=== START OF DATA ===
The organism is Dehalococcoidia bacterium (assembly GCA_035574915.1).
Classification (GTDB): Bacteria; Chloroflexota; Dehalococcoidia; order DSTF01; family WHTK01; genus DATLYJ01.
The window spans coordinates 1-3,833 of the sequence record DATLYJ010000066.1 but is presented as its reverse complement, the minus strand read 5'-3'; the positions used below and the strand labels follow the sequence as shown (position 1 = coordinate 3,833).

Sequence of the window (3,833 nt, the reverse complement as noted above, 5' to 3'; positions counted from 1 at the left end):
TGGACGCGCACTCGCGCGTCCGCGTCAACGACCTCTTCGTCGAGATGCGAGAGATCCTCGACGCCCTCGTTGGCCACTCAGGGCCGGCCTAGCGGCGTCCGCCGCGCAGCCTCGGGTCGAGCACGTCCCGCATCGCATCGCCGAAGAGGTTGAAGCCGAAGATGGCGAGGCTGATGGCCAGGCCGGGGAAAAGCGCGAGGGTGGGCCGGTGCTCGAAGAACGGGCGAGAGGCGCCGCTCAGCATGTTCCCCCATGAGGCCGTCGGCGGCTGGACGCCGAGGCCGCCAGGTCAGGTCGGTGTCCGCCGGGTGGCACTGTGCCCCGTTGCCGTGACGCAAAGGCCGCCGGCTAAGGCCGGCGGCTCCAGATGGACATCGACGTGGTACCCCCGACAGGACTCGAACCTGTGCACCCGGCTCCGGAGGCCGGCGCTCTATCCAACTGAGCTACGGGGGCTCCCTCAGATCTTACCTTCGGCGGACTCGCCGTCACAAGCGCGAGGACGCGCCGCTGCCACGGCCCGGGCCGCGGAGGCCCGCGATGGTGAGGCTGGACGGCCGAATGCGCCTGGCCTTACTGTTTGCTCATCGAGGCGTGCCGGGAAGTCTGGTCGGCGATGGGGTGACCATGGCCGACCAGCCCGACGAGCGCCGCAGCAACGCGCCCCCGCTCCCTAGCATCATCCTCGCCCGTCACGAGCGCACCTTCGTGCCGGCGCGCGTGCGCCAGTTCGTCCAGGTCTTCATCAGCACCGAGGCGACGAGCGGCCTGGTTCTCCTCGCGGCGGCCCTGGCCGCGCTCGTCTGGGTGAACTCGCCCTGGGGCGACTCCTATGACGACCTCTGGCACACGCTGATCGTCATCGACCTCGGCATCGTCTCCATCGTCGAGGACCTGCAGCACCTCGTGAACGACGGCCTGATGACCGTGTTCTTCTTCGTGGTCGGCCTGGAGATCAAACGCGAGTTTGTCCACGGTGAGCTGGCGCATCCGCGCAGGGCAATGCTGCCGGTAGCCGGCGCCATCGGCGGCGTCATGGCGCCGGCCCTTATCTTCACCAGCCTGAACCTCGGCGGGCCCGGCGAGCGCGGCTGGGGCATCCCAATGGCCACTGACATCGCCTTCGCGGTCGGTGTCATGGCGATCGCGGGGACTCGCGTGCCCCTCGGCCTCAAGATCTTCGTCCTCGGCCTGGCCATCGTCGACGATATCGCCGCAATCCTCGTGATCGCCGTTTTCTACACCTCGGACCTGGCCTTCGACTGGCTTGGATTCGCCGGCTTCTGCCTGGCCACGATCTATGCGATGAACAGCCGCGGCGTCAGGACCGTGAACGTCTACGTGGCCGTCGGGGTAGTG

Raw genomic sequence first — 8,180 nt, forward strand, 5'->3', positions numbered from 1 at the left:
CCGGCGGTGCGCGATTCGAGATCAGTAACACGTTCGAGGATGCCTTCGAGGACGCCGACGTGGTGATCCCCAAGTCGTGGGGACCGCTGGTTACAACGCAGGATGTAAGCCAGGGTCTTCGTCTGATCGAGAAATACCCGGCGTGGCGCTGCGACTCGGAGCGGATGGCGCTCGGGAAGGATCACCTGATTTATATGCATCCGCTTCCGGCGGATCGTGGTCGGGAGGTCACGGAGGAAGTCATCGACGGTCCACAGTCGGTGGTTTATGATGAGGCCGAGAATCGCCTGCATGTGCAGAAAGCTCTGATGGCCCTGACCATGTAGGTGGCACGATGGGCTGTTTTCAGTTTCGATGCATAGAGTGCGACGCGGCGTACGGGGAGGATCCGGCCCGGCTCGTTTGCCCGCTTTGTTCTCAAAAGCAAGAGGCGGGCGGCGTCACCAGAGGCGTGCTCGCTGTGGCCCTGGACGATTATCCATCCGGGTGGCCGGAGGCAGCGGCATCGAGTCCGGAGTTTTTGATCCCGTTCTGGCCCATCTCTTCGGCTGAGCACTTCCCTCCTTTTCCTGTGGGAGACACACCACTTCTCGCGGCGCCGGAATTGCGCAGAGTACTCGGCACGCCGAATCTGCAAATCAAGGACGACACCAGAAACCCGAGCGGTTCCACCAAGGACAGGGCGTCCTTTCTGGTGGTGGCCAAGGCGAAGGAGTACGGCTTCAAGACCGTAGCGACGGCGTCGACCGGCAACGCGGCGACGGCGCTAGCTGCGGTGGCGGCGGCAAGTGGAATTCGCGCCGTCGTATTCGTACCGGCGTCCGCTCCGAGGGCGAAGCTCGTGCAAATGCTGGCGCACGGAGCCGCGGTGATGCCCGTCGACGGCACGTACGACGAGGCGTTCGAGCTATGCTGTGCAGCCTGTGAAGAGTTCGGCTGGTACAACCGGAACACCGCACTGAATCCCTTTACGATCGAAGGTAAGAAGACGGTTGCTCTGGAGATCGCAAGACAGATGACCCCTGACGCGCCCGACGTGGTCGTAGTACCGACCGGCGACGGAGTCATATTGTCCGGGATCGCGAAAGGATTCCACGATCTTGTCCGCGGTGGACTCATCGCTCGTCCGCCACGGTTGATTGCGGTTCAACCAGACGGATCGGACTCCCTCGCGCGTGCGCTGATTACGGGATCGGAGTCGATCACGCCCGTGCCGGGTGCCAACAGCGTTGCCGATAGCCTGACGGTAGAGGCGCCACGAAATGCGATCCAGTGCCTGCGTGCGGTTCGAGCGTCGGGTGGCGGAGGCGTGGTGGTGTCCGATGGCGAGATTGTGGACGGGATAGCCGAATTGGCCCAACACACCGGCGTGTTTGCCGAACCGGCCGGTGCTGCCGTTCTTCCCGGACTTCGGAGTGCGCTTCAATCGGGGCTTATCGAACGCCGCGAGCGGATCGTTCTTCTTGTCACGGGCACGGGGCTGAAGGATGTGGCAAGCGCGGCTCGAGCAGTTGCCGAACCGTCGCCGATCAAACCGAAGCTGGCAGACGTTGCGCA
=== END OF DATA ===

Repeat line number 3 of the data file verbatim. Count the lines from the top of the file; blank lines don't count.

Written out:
The window spans coordinates 1-3,833 of the sequence record DATLYJ010000066.1 but is presented as its reverse complement, the minus strand read 5'-3'; the positions used below and the strand labels follow the sequence as shown (position 1 = coordinate 3,833).